Researcher Mario Beauregard is studying where in the brain religious feelings are actually experienced by placing electrodes on the scalps of seven nuns in order to record the electrical activity in their brains as they recall a spiritual experience. Before they would allow him to do this, Beauregard had to convince the nuns that he was not trying to disprove the existence of God.

The nuns all say they had a religious experience while they were in their 20s that caused them to choose their vocation. Previous experiments have shown that remembering an intense emotional experience activates the same brain networks as actually having that experience.

The Economist reports that Olaf Blanke, who has studied how the brain generates out-of-body experiences, says he has identified the brain mechanisms responsible for this, as well as for amputees’ illusions of “phantom limbs.” He imaged the brains of six brain-damaged patients and found that damage at the junction of two lobes of the brain causes a breakdown of a person’s perception of his own body, causing the boundary between personal and extrapersonal space to become blurred. Temporal lobe epilepsy can produce the same result. He thinks that some people give this a mystical interpretation.

Radiologist Andrew Newberg, who scanned the brains of Buddhists and Franciscan nuns while they were meditating or praying, says, “We have frequently argued that many aspects of spiritual experiences are built upon the brain machinery that is used for other purposes such as emotions.”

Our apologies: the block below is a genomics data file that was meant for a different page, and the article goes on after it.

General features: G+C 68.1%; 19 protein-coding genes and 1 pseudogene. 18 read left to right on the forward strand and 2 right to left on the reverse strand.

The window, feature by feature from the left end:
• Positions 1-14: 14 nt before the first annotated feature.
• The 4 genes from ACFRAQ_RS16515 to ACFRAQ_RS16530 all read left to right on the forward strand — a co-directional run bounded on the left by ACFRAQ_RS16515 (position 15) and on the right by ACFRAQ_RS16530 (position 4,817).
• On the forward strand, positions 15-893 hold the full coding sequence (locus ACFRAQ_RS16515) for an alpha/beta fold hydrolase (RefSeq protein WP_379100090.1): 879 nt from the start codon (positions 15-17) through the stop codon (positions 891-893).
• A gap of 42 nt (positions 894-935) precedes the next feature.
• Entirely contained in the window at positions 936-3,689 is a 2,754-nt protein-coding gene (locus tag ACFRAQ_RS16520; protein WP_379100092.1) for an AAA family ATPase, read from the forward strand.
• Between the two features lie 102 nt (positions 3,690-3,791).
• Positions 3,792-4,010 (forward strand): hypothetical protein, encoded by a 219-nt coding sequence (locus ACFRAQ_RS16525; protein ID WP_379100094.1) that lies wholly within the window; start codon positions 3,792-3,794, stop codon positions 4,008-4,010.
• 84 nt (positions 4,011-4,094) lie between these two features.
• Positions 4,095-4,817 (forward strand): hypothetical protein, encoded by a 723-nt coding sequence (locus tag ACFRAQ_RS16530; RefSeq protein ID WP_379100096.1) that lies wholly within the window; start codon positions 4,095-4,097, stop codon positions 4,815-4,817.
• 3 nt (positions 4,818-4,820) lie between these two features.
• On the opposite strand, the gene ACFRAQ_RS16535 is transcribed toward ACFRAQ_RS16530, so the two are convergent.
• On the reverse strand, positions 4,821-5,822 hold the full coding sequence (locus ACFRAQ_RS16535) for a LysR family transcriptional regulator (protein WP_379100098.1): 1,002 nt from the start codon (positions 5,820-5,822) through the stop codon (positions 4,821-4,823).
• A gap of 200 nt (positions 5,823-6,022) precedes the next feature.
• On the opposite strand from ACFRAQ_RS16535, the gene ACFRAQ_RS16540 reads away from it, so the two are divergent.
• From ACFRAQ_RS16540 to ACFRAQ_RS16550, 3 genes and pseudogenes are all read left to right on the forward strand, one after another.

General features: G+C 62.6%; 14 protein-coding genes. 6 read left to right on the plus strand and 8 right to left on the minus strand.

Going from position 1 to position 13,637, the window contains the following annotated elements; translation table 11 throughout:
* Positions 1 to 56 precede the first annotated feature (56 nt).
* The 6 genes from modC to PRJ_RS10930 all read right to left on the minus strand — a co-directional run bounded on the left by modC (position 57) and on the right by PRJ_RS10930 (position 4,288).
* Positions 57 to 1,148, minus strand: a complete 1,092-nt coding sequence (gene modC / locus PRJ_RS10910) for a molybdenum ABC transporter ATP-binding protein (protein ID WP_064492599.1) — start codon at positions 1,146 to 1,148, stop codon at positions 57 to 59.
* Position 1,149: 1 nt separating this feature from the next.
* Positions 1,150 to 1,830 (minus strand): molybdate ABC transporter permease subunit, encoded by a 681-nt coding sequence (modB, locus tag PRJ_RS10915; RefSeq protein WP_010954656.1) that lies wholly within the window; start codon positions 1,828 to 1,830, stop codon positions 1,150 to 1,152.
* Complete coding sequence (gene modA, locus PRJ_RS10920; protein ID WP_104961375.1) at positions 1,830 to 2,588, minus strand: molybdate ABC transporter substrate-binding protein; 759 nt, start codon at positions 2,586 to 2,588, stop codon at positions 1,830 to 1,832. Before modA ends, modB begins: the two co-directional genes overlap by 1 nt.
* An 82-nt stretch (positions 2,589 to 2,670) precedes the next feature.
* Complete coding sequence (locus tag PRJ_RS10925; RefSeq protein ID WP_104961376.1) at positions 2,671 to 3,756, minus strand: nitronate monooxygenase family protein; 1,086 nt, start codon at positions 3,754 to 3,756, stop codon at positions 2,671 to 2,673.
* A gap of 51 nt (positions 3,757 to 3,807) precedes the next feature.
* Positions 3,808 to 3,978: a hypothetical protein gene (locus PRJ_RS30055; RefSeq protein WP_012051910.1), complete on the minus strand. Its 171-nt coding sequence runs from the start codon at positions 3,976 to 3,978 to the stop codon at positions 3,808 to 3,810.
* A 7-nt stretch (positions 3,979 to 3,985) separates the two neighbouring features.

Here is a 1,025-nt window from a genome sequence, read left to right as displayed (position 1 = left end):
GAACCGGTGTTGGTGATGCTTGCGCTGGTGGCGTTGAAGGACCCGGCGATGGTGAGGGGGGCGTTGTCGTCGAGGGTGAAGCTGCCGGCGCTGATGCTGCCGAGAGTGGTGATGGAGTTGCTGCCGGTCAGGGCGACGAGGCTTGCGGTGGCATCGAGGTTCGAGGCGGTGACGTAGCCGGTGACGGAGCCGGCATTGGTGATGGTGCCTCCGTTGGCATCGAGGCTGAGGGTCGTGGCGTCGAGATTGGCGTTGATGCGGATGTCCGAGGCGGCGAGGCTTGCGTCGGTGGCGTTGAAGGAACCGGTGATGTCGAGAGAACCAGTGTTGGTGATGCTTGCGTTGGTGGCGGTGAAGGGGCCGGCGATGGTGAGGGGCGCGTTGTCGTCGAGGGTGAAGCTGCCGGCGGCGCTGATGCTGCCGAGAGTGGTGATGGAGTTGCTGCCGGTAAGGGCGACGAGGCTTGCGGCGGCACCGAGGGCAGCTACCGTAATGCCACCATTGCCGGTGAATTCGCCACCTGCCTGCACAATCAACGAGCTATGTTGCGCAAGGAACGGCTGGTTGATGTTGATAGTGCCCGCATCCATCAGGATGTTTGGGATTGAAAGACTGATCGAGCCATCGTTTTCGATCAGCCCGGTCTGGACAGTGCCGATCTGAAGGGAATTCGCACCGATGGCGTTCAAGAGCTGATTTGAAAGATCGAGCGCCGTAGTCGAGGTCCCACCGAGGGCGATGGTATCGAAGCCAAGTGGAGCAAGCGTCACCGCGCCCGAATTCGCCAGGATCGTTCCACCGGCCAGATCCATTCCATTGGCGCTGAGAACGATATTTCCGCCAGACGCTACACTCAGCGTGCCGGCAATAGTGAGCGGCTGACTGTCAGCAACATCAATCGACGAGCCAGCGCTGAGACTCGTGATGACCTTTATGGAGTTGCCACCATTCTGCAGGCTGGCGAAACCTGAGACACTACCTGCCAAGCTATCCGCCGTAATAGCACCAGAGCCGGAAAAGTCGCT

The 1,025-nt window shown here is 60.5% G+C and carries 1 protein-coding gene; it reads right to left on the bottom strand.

At the end of each session, Beauregard asks the nuns to complete a questionnaire which reveals their feelings of love and closeness to God, as well as any distortions they experienced of time and space. “The more intense the experience, the more intense the disorganization from a spatio-temporal point of view,” he says. The nuns describe time slowing down, and the self dissolving into a larger entity that they describe as God.

Does this mean that God is all in the brain?or merely that we use a specific part of our brain in order to experience God?

Spiritual transformation, which involves interpreting the world in a new way, is available to contemporary people through their iPods and Walkmans, which researcher Michael Bull calls “transformative devices” with which “users manage space, time and the boundaries around the self.”

Mark Ward writes in that scientists who study how people behave in public usually only pay attention to what people see, not what they’re listening to. “There’s the visual domination of explaining urban experience,” Bull says, “but if you look at it through sound you get different explanations.”

Through interviews with Walkman and iPod users, he found that listening to music acts as a shield, or a cocoon, that helps people reclaim their personal space and interpret the events happening around them differently from people who are not listening?or who are listening to different tunes. He says, “They construct their moods, they re-make the time of their day. It’s a much more active process even though it’s dependent on the machinery.”

Should we believe what other people tell us about the Bible or should we search out the truth for ourselves?

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